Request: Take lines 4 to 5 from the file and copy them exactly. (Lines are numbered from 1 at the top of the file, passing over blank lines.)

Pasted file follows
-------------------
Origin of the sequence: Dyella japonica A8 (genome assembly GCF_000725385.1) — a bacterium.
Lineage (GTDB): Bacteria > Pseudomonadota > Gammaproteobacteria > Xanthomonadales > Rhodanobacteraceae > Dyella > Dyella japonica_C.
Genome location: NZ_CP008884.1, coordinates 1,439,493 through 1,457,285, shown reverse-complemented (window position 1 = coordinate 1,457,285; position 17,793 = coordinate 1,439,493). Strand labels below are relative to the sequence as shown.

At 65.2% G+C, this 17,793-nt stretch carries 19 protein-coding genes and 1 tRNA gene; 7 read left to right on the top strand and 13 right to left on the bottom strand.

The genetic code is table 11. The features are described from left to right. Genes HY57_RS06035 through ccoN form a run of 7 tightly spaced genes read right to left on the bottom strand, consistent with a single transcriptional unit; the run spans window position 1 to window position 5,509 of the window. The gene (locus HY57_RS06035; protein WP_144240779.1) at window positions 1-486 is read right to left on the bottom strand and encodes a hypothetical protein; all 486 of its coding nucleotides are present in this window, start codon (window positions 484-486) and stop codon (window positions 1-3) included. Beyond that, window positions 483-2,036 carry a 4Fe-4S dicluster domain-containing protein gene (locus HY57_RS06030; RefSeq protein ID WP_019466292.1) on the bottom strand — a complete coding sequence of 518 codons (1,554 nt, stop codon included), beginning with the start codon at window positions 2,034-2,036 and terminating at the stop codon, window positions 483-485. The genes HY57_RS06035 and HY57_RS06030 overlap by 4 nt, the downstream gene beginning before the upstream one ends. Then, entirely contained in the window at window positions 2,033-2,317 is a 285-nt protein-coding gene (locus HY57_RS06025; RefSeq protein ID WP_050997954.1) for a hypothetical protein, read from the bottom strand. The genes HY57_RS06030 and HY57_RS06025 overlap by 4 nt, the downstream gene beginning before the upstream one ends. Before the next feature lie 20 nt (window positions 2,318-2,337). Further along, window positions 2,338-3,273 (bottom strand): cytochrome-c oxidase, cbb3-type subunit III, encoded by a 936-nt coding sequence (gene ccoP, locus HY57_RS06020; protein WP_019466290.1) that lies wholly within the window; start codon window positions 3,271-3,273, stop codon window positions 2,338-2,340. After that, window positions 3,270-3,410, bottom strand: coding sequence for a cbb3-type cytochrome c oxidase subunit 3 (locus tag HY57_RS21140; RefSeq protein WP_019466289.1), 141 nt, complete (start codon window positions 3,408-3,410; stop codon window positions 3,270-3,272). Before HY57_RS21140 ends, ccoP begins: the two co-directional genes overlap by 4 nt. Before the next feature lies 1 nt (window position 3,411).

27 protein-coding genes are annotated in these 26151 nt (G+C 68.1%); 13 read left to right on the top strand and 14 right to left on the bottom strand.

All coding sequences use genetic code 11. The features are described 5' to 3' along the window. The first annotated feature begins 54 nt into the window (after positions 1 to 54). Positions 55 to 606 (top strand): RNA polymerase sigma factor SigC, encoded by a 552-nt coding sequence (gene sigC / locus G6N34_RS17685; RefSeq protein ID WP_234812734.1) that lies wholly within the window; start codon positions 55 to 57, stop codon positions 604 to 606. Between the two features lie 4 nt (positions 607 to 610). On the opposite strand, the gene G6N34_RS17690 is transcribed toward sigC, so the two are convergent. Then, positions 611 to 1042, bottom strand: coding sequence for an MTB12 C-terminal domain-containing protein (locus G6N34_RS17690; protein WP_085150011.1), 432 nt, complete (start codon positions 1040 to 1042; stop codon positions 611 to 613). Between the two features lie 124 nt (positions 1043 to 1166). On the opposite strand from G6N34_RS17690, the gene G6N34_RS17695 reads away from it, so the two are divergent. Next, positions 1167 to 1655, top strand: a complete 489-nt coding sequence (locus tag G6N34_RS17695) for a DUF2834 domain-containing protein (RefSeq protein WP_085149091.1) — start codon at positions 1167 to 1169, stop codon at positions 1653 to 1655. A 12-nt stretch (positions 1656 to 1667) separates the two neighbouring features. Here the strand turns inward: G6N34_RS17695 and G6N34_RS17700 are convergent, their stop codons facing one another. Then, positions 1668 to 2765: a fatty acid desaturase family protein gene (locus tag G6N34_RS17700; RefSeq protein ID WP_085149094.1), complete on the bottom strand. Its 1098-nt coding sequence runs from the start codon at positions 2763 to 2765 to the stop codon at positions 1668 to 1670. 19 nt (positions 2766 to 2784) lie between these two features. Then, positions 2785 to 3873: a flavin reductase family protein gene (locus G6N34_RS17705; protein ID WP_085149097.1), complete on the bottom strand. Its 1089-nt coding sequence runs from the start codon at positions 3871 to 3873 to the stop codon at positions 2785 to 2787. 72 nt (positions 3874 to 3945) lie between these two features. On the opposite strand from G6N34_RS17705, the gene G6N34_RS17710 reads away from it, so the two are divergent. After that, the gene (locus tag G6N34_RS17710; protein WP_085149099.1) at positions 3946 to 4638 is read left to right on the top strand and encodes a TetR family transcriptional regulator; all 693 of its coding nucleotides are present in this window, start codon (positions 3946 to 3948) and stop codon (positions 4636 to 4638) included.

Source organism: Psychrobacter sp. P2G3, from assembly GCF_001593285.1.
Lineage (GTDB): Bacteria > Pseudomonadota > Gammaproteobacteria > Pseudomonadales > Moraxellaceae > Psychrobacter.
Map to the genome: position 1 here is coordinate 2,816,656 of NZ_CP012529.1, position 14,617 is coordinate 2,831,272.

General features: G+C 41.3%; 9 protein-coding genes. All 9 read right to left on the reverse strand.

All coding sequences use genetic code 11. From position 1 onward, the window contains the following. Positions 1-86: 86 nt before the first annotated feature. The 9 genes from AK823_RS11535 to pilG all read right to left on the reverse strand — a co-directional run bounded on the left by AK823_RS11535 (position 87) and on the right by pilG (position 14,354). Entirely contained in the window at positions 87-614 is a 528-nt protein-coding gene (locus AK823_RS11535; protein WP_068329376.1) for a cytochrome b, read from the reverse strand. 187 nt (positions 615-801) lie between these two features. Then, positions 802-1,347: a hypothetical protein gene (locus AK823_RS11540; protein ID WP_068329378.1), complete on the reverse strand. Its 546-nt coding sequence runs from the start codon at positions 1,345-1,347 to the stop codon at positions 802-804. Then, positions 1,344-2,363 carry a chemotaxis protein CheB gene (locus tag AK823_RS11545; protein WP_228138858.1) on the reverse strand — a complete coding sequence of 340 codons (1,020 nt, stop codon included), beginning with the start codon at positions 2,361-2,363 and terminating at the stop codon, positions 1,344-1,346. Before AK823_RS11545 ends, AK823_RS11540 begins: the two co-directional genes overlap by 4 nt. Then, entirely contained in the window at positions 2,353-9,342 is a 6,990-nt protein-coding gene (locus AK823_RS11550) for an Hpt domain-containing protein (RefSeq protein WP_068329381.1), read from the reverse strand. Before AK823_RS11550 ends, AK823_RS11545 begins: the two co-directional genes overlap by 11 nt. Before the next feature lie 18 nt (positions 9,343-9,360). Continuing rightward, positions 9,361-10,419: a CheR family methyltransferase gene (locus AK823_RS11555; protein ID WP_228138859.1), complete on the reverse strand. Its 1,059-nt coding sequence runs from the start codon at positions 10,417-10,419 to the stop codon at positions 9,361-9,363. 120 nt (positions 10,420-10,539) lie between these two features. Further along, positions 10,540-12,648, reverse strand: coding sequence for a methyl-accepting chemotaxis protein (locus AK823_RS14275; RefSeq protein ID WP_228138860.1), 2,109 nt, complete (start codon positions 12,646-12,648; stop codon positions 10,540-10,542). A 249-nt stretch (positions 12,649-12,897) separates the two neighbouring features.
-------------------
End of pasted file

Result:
At 65.2% G+C, this 17,793-nt stretch carries 19 protein-coding genes and 1 tRNA gene; 7 read left to right on the top strand and 13 right to left on the bottom strand.

The genetic code is table 11. The features are described from left to right. Genes HY57_RS06035 through ccoN form a run of 7 tightly spaced genes read right to left on the bottom strand, consistent with a single transcriptional unit; the run spans window position 1 to window position 5,509 of the window. The gene (locus HY57_RS06035; protein WP_144240779.1) at window positions 1-486 is read right to left on the bottom strand and encodes a hypothetical protein; all 486 of its coding nucleotides are present in this window, start codon (window positions 484-486) and stop codon (window positions 1-3) included. Beyond that, window positions 483-2,036 carry a 4Fe-4S dicluster domain-containing protein gene (locus HY57_RS06030; RefSeq protein ID WP_019466292.1) on the bottom strand — a complete coding sequence of 518 codons (1,554 nt, stop codon included), beginning with the start codon at window positions 2,034-2,036 and terminating at the stop codon, window positions 483-485. The genes HY57_RS06035 and HY57_RS06030 overlap by 4 nt, the downstream gene beginning before the upstream one ends. Then, entirely contained in the window at window positions 2,033-2,317 is a 285-nt protein-coding gene (locus HY57_RS06025; RefSeq protein ID WP_050997954.1) for a hypothetical protein, read from the bottom strand. The genes HY57_RS06030 and HY57_RS06025 overlap by 4 nt, the downstream gene beginning before the upstream one ends. Before the next feature lie 20 nt (window positions 2,318-2,337). Further along, window positions 2,338-3,273 (bottom strand): cytochrome-c oxidase, cbb3-type subunit III, encoded by a 936-nt coding sequence (gene ccoP, locus HY57_RS06020; protein WP_019466290.1) that lies wholly within the window; start codon window positions 3,271-3,273, stop codon window positions 2,338-2,340. After that, window positions 3,270-3,410, bottom strand: coding sequence for a cbb3-type cytochrome c oxidase subunit 3 (locus tag HY57_RS21140; RefSeq protein WP_019466289.1), 141 nt, complete (start codon window positions 3,408-3,410; stop codon window positions 3,270-3,272). Before HY57_RS21140 ends, ccoP begins: the two co-directional genes overlap by 4 nt. Before the next feature lies 1 nt (window position 3,411).